Eight days in the Holy Land can fly past when you are on an immersion tour with the Catholic Near East Welfare Association/Pontifical Mission to the Holy Land. I hope to be sharing some of the stories and perspectives I heard from a part of the community of people in the Middle East that have been overlooked even as their status has grown critical in all respects—the region’s Christians: Melkite and Latin Catholic, Greek Orthodox and Coptic. A diminishing percentage, if not number, of Christians still inhabit the Holy Land, from the Jordan Valley to Bethlehem and Nazareth and the Old City in Jerusalem. “We are between the hammer and the anvil,” one told me, pressed on either side by Muslim and Jewish forces and competing claims for the Holy Land.
Spoken and unspoken Israeli policy and the increasingly confident and aggressive actions of Israelis settling into Jerusalem’s Old City where Christians have lived for centuries suggest a time is coming soon when Jerusalem may have no Christian residents living among its holy Christian shrines. How tense the situation in Jerusalem has become was evident when violence erupted around a settler’s home in a disputed neighborhood in East Jerusalem. Samer Sarhan, a father of five, was shot to death in the Silwan neighborhood. A security guard on 24 hour duty claimed he was being pelted with stones when he fired the lethal shot. Witnesses said, Sarhan was merely trying to get past on his way to work. After his killing, the reaction included a street rampage and an assault on a bus passing through East Jerusalem.
Christians who remain in the Holy Land are losing their best and brightest each year to emigration as young people seek education overseas and perceive little reason to return to the West Bank and its doubtful fragmented future or to “1948,” as some refer to the land now called the state of Israel where they feel worse than second class citizens.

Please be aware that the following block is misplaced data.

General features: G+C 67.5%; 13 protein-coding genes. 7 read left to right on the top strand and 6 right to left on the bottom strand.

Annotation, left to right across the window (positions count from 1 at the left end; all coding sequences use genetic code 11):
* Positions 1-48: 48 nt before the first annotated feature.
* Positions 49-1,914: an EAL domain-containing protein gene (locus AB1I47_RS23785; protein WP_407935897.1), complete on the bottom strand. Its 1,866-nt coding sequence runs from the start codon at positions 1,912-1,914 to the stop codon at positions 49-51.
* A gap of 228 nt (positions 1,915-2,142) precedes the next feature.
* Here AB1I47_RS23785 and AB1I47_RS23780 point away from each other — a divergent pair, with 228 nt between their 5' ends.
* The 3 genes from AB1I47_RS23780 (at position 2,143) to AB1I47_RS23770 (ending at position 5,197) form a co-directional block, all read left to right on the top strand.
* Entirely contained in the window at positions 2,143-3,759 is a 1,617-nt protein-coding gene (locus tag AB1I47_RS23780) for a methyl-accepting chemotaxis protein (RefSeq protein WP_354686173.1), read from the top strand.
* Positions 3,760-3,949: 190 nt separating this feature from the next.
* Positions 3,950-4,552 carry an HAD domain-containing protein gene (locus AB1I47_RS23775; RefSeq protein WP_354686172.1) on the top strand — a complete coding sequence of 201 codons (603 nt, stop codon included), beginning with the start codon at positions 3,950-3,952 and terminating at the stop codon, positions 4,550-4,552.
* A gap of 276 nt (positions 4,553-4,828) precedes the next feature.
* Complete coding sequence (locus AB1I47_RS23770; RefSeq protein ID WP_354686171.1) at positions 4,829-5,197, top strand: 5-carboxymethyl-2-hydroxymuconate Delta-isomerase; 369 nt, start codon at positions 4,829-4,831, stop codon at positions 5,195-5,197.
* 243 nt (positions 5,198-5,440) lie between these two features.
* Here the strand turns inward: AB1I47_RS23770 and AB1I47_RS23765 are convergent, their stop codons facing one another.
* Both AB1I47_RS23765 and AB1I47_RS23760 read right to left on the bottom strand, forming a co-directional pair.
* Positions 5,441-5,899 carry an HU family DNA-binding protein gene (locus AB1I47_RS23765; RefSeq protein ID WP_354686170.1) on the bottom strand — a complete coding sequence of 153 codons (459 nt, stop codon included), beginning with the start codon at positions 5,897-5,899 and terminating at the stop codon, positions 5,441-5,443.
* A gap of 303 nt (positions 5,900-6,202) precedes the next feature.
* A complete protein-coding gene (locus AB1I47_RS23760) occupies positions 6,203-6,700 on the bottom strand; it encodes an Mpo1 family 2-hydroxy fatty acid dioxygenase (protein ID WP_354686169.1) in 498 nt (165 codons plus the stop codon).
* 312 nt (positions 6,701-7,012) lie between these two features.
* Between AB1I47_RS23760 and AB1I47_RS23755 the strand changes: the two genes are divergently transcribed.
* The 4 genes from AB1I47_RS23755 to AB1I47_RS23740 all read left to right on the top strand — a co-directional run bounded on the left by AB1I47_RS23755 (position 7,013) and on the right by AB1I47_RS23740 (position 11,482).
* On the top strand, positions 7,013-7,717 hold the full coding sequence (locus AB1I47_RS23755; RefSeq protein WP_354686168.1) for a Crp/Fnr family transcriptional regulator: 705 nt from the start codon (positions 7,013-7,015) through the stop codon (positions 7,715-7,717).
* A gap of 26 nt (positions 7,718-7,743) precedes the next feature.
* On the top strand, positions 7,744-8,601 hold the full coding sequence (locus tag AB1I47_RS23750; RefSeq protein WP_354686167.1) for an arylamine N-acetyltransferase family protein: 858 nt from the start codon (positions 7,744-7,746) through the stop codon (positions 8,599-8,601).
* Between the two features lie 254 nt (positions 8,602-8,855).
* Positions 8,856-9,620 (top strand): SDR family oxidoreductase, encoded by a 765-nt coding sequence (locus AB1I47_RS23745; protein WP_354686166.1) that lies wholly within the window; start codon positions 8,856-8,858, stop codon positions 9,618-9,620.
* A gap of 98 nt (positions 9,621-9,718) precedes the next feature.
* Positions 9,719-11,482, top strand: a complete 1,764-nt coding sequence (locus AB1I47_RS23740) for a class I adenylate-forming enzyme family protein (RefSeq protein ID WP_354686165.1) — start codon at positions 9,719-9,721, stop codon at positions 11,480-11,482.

Like Muslim Palestinians, Christians here, who can trace their lineage and claim to the land back to the Acts of the Apostles and beyond, face dislocation before the territorial ambition of Israeli Zionists. They face the daily exasperation and humiliation of Israeli checkpoints in the occupied West Bank; struggle for water and dignity. While Israelis speed between illegal settlements along roads designed to bypass and isolate Arab communities, the checkpoints can frustrate the most simple task: going to work, visiting a friend, getting to class in time for an exam. Despite their struggles, Christians in the Holy Land still perform traditional roles in direct service, in health care and education. And they continue to be a bridge between the region’s Jewish and Muslim communities, perhaps to its future.
Throughout it all, Palestinian and Jordanian Christians persist in a few basic pleas: where are their brother and sister Christians in the United States? Why isn’t their story raising any alarm among U.S. Christians? Why do they not understand the threat of a day when the Holy Land will be emptied of its Christian minority? Why can’t they do more to make peace between Israel and its Palestinian citizens and neighbors and Palestinian statehood a reality?
I hope to explore some of those questions in the coming days and weeks.